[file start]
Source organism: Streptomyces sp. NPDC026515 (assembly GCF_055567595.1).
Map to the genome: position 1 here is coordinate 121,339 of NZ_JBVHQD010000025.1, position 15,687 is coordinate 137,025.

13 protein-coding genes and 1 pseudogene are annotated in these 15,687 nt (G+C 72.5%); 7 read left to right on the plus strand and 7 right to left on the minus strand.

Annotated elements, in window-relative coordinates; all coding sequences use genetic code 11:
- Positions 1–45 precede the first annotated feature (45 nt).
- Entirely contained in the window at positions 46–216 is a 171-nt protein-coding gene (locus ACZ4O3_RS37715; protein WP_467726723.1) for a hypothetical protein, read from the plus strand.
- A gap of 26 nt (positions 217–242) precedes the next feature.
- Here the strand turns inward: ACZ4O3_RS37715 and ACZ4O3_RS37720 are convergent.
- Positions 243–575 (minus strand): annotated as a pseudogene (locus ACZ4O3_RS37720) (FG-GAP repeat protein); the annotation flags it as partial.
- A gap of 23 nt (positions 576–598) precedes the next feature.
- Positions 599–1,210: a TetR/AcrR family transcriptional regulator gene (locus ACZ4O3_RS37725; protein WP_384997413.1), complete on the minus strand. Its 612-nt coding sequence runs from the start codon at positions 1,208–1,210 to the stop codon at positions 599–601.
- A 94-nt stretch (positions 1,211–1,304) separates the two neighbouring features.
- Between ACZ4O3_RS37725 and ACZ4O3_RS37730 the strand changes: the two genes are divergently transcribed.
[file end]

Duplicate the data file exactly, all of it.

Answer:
Source organism: Streptomyces sp. NPDC026515 (assembly GCF_055567595.1).
Map to the genome: position 1 here is coordinate 121,339 of NZ_JBVHQD010000025.1, position 15,687 is coordinate 137,025.

13 protein-coding genes and 1 pseudogene are annotated in these 15,687 nt (G+C 72.5%); 7 read left to right on the plus strand and 7 right to left on the minus strand.

Annotated elements, in window-relative coordinates; all coding sequences use genetic code 11:
- Positions 1–45 precede the first annotated feature (45 nt).
- Entirely contained in the window at positions 46–216 is a 171-nt protein-coding gene (locus ACZ4O3_RS37715; protein WP_467726723.1) for a hypothetical protein, read from the plus strand.
- A gap of 26 nt (positions 217–242) precedes the next feature.
- Here the strand turns inward: ACZ4O3_RS37715 and ACZ4O3_RS37720 are convergent.
- Positions 243–575 (minus strand): annotated as a pseudogene (locus ACZ4O3_RS37720) (FG-GAP repeat protein); the annotation flags it as partial.
- A gap of 23 nt (positions 576–598) precedes the next feature.
- Positions 599–1,210: a TetR/AcrR family transcriptional regulator gene (locus ACZ4O3_RS37725; protein WP_384997413.1), complete on the minus strand. Its 612-nt coding sequence runs from the start codon at positions 1,208–1,210 to the stop codon at positions 599–601.
- A 94-nt stretch (positions 1,211–1,304) separates the two neighbouring features.
- Between ACZ4O3_RS37725 and ACZ4O3_RS37730 the strand changes: the two genes are divergently transcribed.